We last reviewed The Bohemian Embassy at Party in the City earlier in 2016. “I’ve seen them do better” was the general notion of our review. So this was a second opinion to see if anything had changed over the last six months.
The £5 entry fee must be an attempt to get together enough money to fix the hole in The Nest‘s ceiling, which was forming a puddle on the floor.
But away from matters of roofing and on to matters of music. As the room filled, many old faces appeared; long-term members of the so-called Boho Tribe. Little has changed with the line up from The Bohemian Embassy of old. Will Jefferies has taken over from David Carlyon on lead guitar and though there have been some other additions along the way, the core of Louis Lanfear on drums, Luke Craddock on bass guitar and Ben Angel on vocals has remained the same.
Ben Angel’s ebullient enthusiasm has been a staple of the band since the early days and this was present at the start of the gig as he jumped about, at one point nearly banged his head on the lighting rig. The sound engineering was better than it was the last time we saw them, the crowd immediately started bouncing about and for a moment I thought this was going to be a triumphant return to Bohos of yesteryear.
It wasn’t. I wanted to write a post which poured adulation on them, but it wouldn’t be truthful. They get 11/10 for perseverance. Ben Angel once told me he would do anything to become famous and in Bath, they have managed to build a following, but I don’t know what it’s based on anymore.
There’s not much to shout about once you’ve become immune to Ben’s enticing, raw energy and listen to what’s being produced, as the songs aren’t hugely engaging.
Louis Lanfear is the embodiment of Animal from The Muppets and drumming-wise he can do no wrong as he throws himself at the kit like it’s his last ever gig. Luke Craddock punches out some nice bass rhythms, but they could do with some embellishment. Will Jefferies is lost in the mix. I have to admit to preferring Will’s efforts in Largo Embargo where he stood out and his guitar work was sublime.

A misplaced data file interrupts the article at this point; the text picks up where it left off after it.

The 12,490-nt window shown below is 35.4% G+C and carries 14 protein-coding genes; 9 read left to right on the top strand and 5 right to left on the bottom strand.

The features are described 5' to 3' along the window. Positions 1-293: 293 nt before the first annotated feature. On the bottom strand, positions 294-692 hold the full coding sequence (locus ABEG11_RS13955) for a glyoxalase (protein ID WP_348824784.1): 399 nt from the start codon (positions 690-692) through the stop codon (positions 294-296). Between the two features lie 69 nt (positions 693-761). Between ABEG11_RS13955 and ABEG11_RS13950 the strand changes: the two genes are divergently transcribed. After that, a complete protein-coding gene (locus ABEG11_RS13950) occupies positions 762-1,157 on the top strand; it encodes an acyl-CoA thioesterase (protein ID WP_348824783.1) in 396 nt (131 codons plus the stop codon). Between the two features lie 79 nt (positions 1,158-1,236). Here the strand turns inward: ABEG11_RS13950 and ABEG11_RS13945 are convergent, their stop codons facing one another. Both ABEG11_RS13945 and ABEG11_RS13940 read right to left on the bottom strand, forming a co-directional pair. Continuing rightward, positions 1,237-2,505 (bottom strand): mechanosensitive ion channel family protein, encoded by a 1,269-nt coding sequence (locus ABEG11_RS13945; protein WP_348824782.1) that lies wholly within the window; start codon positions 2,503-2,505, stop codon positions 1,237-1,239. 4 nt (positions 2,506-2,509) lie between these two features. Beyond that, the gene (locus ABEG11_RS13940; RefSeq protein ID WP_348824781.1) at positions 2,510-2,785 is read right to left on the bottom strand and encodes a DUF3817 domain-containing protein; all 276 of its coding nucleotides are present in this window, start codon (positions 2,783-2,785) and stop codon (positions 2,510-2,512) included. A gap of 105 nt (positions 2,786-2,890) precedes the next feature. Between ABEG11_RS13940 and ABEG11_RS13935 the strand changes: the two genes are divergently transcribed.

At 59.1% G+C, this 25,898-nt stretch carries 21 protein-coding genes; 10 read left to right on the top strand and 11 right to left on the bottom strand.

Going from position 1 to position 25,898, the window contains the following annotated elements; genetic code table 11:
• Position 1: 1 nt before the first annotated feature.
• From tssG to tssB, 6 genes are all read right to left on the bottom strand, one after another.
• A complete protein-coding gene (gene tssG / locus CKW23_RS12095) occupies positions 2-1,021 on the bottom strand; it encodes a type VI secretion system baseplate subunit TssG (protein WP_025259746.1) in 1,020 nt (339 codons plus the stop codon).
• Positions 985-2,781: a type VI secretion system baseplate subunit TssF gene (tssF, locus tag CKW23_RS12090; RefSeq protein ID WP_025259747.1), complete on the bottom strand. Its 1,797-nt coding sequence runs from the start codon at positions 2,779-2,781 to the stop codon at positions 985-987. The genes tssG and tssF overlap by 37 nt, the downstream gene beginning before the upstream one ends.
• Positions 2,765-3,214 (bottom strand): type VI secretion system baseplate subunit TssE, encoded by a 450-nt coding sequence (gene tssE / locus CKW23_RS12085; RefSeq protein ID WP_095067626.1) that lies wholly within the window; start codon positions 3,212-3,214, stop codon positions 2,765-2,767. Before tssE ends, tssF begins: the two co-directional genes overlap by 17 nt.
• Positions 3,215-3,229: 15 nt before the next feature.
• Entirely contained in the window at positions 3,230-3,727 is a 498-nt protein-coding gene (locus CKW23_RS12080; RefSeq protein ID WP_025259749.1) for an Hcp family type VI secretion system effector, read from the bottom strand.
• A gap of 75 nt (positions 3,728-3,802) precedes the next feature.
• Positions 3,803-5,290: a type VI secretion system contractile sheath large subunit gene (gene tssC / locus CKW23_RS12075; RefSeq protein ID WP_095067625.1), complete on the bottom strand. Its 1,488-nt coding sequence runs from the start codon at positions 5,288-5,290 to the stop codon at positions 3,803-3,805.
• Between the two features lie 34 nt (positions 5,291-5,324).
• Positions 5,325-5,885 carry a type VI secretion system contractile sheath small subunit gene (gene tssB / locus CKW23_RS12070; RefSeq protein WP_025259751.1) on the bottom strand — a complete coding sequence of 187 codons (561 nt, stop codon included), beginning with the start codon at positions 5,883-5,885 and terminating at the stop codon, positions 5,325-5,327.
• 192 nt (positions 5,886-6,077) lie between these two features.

Unfortunately, there is a lack of cohesion in the band. Bohos of old were a tight unit who played well off each other, but now they look more like Ben Angel’s backing band as he presents a tribe of one.
There was a change in tempo during the set, with some electronic synth being added into the mix, sparking my interest, but not much came of it. Other sections where I expected innovative musical experimentation turned into waffling sound with little direction.
Contrary to what people may believe, I take no joy in writing this as I’ve shared some great times with members of the band, but if we take it straight back to a fundamental economic transaction, I felt £5 was a ripoff.
Yes, it was better than the last time I saw them, but what they’re currently producing doesn’t in any way stand up to what they were creating during the time of “Built for the Future“, which sits well on my Spotify playlist. I’m going to listen to that and remember the good old days.
Written by @LordSkitch